Lewis Albert Andres, MD
Scottsdale Plastic Surgeon
5.0 out of 5 stars 12 reviews

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Highly unlikely for an implant be ruptured by a mammogram

+1

It is highly unlikely that a mammogram would ever rupture an intact implant.    With the new form of breast implants produced after 2009 there is little chance of the implant gel material migrating since the gel is more cohesive than it was prior to this time.  Therefore it may be difficult to tell if it is ruptured since the implant tends to keep its original shape. The problem is non an emergency.  You would need some type of diagnostic study to determine if it was actually ruptured such as a  mammogram, MRI or ultrasound.

Jeffrey Zwiren, MD
Atlanta Plastic Surgeon
5.0 out of 5 stars 9 reviews

Mammography after breast Implants

+1

Mammography can still be performed with breast implants in place. Mammography technicians are trained to use specialized techniques for women with breast implants that help to image the breast tissue around the curved surface of the implants. Be sure to let the mammography provider know that you have breast implants when you schedule your mammogram.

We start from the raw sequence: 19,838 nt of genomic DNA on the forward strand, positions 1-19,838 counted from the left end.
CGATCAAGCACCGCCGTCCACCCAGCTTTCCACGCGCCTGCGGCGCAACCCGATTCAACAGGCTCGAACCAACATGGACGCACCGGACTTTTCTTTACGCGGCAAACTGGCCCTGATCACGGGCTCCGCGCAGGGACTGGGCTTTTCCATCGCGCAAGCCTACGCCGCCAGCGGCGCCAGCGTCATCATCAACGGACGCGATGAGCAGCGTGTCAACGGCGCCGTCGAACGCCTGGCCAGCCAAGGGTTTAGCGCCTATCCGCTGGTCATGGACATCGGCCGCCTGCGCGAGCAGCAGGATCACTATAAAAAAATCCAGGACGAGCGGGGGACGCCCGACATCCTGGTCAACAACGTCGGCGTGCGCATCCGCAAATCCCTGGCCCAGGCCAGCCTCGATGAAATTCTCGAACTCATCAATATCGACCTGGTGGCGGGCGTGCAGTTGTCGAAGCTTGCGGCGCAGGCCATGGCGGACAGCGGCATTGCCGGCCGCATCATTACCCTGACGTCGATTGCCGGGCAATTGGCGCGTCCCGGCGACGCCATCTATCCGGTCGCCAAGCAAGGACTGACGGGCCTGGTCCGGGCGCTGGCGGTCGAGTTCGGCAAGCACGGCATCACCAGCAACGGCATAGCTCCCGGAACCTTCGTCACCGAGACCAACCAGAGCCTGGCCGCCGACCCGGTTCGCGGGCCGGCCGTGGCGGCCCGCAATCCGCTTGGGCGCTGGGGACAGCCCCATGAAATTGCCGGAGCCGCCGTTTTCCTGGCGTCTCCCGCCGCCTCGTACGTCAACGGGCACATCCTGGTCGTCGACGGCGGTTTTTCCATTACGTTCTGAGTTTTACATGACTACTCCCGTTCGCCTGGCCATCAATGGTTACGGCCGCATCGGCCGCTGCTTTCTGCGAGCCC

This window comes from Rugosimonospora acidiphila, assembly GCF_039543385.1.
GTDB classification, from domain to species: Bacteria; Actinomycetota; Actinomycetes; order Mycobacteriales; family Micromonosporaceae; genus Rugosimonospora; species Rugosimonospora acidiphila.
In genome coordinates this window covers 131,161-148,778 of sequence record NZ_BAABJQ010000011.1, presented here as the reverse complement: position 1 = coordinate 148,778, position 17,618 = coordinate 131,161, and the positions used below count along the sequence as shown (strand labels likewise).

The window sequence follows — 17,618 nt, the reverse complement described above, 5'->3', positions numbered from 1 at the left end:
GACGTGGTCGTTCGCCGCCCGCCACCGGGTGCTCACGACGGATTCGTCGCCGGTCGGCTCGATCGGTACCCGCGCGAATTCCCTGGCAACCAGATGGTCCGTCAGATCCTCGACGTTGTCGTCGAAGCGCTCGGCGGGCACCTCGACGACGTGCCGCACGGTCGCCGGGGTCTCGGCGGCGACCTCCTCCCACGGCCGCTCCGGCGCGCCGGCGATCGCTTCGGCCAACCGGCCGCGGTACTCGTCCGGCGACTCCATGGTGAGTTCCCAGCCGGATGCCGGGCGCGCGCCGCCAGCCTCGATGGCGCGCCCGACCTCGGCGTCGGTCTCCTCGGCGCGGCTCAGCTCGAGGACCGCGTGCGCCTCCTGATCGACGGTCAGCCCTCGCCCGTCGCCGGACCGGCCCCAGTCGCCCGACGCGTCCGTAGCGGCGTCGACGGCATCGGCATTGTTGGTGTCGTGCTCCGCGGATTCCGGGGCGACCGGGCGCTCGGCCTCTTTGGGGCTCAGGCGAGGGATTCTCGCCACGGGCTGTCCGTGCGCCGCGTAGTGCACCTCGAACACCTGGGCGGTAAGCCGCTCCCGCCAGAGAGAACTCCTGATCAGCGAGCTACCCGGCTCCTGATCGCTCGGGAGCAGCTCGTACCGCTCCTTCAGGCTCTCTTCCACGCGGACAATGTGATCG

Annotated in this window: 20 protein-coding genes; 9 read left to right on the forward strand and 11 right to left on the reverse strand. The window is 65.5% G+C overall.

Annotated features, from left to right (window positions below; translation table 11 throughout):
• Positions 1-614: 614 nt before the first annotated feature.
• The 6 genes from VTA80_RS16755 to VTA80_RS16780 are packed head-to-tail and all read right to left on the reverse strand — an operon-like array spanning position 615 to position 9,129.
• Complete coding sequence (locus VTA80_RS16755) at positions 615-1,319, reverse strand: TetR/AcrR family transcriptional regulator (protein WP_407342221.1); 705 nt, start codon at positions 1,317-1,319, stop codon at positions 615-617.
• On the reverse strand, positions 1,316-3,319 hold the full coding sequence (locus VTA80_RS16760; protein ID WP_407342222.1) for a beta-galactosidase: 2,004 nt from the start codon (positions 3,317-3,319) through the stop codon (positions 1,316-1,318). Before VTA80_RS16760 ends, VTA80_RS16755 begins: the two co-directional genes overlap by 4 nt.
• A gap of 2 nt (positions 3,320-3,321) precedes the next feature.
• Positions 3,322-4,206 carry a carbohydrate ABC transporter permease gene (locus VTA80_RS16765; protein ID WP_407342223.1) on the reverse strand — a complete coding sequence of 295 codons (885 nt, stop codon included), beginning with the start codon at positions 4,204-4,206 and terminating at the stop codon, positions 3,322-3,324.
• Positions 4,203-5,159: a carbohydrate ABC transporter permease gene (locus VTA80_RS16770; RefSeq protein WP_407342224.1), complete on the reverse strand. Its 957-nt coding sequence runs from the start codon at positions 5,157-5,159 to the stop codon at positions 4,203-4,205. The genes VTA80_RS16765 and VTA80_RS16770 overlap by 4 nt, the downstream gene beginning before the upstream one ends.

It is not possible to obtain a mammogram by imaging through the implants, only around them. Breast implants therefore potentially do reduce a radiologist's ability to visualize breast tissue completely. This is more of a concern with implants placed immediately behind the breast ('sub-mammary', aka 'sub-glandular' position), so for that reason the sub-pectoral position is strongly preferred.

There is no conclusive evidence which shows that women with breast implants are diagnosed with breast cancer at a later stage than women without implants - which one would expect if breast implants actually delayed the detection of breast cancer. Likewise, women with breast implants do not appear to have a higher mortality rate from breast cancer compared to women without breast implants. Breast implants do not obscure or interfere with patient self-examination or physician breast examination, which are at least as important as (if not more important than) mammography for breast cancer screening.

Michael Law, MD
Raleigh-Durham Plastic Surgeon
4.5 out of 5 stars 40 reviews

Mammograms And Implant Rupture?

+1

Thank you for the question.

Although theoretically possible it is very unlikely/unusual that a mammogram would rupture any type of implant. Every experienced plastic surgeon probably has anecdotal evidence to the contrary but it is hard to prove if the suppose it mammogram  related rupture  was really causative.  In other words, the implant may have ruptured prior to the mammogram study.

In your case, given that your implants will be 16 years old, I would suggest an MRI. As you know this is the most useful test to evaluate the integrity of the silicone gel shell.